How to Make Mother’s Day Brunch Special
Creative tips and 16 delicious Mother's Day brunch recipes for a festive Mother's Day 2021
Mother’s Day is going to be a little different this year — again. Unlike last year, though, where COVID-19 restrictions made hunkering down the primary option, your plans this year may be evolving day to day. But it’s an asset, not a bummer, because, while you might not be ready to make brunch reservations, the best Mother’s Day brunch near you is right at home — even if you’re celebrating via video chat. Think of this Mother’s Day as a creative opportunity. COVID-19 might still thwart some of your favorite traditions, but it also gives you a chance to shake things up, show Mom a good time, and maybe even start some new traditions.
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Creative Mother’s Day brunch ideas
If the mom you’re celebrating can be in your same house, the sky’s the limit for your creativity. If that’s not possible, you still have options Mom will love, and the connection you’ll get from innovative togetherness can bring a real lift. Don't forget a Mother's Day card!
“Go out” to brunch — on the deck.
Spread a picnic. Lay a blanket on the living room floor and pretend you’re on a picnic.
Go glamping — in the backyard. Set up a tent, and if you have a fire pit, get it going! Think of this as the perks of camping without hauling equipment and coolers. And coffee that’s immeasurably better.
Make a special delivery. If your mom lives nearby but you can’t gather with her, what about packing up brunch to leave on her doorstep? Maybe FaceTime as you, too, tuck into brunch at your home.
Host a virtual brunch. If distance or social distancing make it impossible to gather in person, invite Mom to brunch via Google Hangouts or Zoom. You won’t be dishing up the same food (though maybe you can share recipes), but you can still connect across your virtual tables.
Tips for an easy Mother’s Day brunch
Keep these ideas in mind for a celebration that's easy on everyone.
Get Mom’s opinion. Surprises are great, but you can also just ask her what she’d like on her special day.
Prep in advance. However you’re gathering, brunch is about leisure, not stress. Knock out as much prep as you can the day before and everyone will be able to enjoy Sunday together.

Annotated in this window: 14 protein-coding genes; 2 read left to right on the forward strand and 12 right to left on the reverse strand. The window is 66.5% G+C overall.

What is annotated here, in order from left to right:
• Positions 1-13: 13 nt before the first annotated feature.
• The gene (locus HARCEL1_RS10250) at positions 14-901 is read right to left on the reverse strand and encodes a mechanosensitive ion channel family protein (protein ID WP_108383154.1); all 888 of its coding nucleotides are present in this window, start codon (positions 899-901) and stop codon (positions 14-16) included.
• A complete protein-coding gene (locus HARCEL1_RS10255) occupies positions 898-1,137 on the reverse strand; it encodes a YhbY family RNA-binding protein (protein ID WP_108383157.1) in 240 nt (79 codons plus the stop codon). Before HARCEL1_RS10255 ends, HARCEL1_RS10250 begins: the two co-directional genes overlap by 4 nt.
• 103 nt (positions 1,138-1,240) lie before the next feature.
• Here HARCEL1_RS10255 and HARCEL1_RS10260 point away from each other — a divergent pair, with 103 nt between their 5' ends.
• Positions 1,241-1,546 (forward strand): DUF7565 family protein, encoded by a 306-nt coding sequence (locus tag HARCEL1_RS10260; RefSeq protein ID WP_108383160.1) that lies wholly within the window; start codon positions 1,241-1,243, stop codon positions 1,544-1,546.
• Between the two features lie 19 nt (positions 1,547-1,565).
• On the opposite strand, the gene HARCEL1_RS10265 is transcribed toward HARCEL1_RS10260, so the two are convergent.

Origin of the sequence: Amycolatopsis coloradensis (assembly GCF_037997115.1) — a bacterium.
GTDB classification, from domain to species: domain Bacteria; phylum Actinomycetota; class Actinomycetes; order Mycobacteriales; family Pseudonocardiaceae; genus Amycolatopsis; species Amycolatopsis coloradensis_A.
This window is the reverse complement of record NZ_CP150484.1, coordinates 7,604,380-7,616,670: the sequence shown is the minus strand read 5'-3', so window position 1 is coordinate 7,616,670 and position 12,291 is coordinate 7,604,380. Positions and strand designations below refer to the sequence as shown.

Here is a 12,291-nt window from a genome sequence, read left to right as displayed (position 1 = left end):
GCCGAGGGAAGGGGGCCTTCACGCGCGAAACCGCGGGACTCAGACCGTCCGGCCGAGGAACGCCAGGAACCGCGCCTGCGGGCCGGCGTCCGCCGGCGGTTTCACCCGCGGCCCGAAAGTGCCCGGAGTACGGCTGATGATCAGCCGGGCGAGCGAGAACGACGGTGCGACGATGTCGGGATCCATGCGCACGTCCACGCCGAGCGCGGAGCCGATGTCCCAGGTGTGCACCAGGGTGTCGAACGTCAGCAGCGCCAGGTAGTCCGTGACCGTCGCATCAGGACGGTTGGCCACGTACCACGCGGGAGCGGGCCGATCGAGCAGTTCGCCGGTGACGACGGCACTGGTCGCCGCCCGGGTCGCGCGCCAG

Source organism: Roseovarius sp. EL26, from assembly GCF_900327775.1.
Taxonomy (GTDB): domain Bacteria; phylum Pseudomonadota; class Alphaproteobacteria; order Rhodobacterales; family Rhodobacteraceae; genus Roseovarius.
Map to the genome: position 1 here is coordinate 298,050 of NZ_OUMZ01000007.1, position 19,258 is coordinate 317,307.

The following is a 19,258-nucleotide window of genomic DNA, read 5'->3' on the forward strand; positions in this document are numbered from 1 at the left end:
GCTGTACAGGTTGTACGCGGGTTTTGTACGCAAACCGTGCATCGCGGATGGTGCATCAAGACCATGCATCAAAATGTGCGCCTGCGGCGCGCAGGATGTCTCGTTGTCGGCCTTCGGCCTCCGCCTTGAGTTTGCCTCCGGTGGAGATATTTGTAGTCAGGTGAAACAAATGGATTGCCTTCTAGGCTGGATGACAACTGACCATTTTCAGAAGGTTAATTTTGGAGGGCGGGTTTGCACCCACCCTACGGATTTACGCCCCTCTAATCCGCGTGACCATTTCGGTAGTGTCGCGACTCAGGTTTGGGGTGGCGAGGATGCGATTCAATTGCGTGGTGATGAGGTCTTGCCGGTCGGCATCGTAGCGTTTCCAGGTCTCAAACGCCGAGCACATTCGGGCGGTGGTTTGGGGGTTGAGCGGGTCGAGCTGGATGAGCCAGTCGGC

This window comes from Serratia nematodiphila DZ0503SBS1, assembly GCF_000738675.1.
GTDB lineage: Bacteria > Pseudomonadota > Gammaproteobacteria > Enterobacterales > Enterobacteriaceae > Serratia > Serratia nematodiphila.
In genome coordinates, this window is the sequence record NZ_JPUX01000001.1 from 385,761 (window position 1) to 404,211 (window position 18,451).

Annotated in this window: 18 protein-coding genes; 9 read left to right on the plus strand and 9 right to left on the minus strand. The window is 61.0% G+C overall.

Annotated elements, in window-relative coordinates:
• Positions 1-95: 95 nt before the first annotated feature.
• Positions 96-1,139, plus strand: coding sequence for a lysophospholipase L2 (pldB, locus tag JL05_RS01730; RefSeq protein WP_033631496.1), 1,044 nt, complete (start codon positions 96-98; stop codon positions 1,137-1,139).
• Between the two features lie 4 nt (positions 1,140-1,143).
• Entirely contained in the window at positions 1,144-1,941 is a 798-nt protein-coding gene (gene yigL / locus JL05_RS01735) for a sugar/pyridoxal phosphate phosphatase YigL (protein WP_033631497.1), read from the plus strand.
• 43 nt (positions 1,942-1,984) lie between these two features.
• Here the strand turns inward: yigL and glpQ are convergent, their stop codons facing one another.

Make a feel-good playlist. Turn off the news and turn up the happy tunes.
Ditch the perfection. Be flexible. You might not be able to find all the ingredients you wanted. Your finished recipe might not look as pretty as the recipe photo. It’s fine. The point of the brunch is togetherness.
Keep it manageable. You don’t need to dream up an elaborate Mother’s Day brunch menu. Just pick out a few appealing things — maybe something eggy, something fresh, something a little sweet, and a beverage — and go with it.
Clean up. The best Mother’s Day gift? Not having to clean the kitchen.
16 favorite Mother's Day brunch recipes
What to make for Mother's Day brunch? We rounded up plenty of make-ahead options, healthy Mother’s Day recipes, and fun versions of trusty brunch favorites so you can make the day memorable…your way. Choose from classic breakfast carbs, eggy brunch recipes, side dishes, and festive drinks. You'll find Mother's Day brunch ideas to mix and match for a brunch spread or to feature on their own.
The classic make-ahead Mother’s Day brunch food. What makes this version unbelievable is its crumbly-crunchy streusel topping. Assemble it the night before, using your choice of sourdough French bread or challah. Make it for a crowd or a small group, because guess what? Leftovers freeze well for future indulgent breakfasts. Serve with a fruit sauce or fresh fruit on the side.
Brunch is a meeting ground of sweet and savory. A Monte Cristo is a mashup of a ham and cheese sandwich with French toast; jam comes on the side. These crepes take it one step further, moving the jam inside with a dab of Dijon and lots of Swiss and Gruyere. You’ll need a basic crepes recipe to go with it. Do yourself a favor and make the crepes the day before so you don’t have to wake up extra early on Mother’s Day.
If you’ve always wanted to make donuts but don’t have special cutters and are terrified of deep frying, try these. They’re the waffle version of raised glazed donuts, but with more surface area for that sugary glaze to nestle into. Make the batter the night before and add the eggs before griddling (beat the whites for extra-airy waffles). You can serve these warm or at room temperature. No vanilla bean? Use vanilla extract in the glaze instead.
There are few more welcoming weekend breakfast sights than a platter of warm scones. A food processor helps these come together with very little effort, and for easy shaping, they’re cut into squares. If you don’t have raspberries around, either omit them or substitute fresh blueberries, diced strawberries, or a handful of your favorite dried fruit.